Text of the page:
James 5:15 “and the prayer offered in faith will restore the one who is sick [weary].” So now we have a new translation here that is a little more accurate: [13] “Is anyone among you facing adversity? Let him pray. Is anyone encouraged [strengthened]? Let him sing praises. [14] Is anyone among you weary [weak spiritually]? {Then} he must call for the elders of the church and they are to pray over him, anointing him with oil in the name of the Lord; [15] and the prayer offered in faith will strengthen the one who is weary, and the Lord will lift him up, and if he has committed sins, they will be forgiven him.”

Here Dr. Dean expands upon what prayer for each other can do. I find this to be very encouraging because I know that there are believers praying for me and I can be confident that their prayers are having a positive effect.

The last word that we will look at is the word for “heal” in v. 16: NASB “Therefore, confess your sins to one another, and pray for one another so that you may be healed. The effective prayer of a righteous man can accomplish much.” This is the Greek word IAOMAI [Strong’s G2390]. Its core meaning is to recover. It can refer to any kind of recovery, even though most of the time it is used of physical recovery from illness. It is used in a couple of passages fro spiritual recovery. John 12:40 NASB “HE HAS BLINDED THEIR EYES AND HE HARDENED THEIR HEART, SO THAT THEY WOULD NOT SEE WITH THEIR EYES AND PERCEIVE WITH THEIR HEART, AND BE CONVERTED AND I HEAL THEM.” There IAOMAI is used not of healing diseases but of recovery from the spiritual problem of spiritual death and salvation [Ed.: He is speaking of the John 12:40 passage here]. So the verb SOZO, EGEIRO and IAOMAI all emphasize recovery, and this is the recovery solution for the believer who has failed facing spiritual testing [Ed.: He has now switched back to James 5 here].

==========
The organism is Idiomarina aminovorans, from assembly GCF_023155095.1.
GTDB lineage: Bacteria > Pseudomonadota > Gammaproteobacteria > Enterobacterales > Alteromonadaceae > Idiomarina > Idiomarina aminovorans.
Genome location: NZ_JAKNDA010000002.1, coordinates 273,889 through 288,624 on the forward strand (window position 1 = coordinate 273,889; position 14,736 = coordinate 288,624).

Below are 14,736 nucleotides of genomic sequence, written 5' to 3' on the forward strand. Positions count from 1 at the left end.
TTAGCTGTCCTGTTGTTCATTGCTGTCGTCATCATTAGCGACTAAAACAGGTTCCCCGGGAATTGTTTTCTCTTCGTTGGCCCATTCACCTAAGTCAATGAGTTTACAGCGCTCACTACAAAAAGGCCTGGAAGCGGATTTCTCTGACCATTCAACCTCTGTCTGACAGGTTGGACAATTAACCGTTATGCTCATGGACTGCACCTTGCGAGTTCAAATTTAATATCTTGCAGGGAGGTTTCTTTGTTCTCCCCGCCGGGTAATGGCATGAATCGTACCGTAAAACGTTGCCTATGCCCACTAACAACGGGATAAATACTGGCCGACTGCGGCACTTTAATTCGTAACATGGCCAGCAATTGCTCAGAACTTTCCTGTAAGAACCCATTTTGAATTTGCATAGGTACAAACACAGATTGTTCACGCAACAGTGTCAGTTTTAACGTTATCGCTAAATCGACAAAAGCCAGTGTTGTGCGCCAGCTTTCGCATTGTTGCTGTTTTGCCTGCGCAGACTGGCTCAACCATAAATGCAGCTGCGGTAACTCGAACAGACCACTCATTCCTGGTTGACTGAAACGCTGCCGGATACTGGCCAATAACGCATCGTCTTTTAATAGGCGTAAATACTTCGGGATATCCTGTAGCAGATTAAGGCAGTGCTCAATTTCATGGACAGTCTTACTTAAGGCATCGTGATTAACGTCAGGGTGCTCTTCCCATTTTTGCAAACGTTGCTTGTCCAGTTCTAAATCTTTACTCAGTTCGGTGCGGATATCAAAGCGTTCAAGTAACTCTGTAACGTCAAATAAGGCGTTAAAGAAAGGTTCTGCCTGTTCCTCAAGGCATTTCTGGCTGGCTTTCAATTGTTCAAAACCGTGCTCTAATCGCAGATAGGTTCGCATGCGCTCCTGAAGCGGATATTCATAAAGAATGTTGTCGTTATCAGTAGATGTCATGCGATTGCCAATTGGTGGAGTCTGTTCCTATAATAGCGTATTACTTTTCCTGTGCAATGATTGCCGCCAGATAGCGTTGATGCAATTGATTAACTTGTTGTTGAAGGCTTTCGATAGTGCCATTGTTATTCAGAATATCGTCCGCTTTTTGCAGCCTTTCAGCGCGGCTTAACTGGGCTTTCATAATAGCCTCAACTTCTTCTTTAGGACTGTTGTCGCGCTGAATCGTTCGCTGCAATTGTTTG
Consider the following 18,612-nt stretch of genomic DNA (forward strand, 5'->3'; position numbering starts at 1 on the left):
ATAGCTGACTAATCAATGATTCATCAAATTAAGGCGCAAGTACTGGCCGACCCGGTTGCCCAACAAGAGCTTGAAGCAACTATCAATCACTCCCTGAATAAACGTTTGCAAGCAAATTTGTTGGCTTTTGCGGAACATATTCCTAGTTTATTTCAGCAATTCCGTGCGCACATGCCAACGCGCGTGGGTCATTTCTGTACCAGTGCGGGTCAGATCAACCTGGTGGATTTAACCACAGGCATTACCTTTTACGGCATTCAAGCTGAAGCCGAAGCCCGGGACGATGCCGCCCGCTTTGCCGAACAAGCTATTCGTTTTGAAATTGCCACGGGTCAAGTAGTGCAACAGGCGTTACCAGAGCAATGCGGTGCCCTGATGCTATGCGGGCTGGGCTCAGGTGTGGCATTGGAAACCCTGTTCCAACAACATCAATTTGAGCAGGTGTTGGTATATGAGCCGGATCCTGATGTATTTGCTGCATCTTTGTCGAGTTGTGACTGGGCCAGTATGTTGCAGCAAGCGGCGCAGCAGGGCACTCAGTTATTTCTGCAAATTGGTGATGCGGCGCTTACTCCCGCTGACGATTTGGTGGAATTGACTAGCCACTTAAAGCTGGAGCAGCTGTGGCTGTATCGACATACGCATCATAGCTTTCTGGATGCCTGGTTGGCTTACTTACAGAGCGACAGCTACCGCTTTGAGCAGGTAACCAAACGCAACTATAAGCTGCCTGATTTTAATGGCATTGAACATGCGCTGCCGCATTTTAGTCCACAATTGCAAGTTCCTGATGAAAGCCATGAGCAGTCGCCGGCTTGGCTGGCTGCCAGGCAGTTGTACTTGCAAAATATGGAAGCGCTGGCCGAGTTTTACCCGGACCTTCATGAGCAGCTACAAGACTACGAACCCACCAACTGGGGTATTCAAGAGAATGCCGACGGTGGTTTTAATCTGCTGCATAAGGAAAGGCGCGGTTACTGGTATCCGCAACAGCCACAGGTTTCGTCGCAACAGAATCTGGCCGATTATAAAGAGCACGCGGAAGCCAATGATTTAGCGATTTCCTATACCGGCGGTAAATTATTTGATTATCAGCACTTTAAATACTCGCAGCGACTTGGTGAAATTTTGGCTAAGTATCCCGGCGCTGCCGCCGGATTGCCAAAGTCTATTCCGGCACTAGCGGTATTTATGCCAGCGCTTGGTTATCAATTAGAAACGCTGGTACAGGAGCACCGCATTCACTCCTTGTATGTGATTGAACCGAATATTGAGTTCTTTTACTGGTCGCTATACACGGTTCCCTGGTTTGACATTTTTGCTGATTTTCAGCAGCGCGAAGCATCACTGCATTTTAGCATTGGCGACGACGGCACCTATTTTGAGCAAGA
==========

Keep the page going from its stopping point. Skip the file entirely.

In his transcript Pastor Dean goes on to discuss what anointing means in this passage. It is not what most people think of when they read the word. Rather than take us down that road I think I will leave that for another day.

Explore posts in the same categories: Christian Behavior, One Another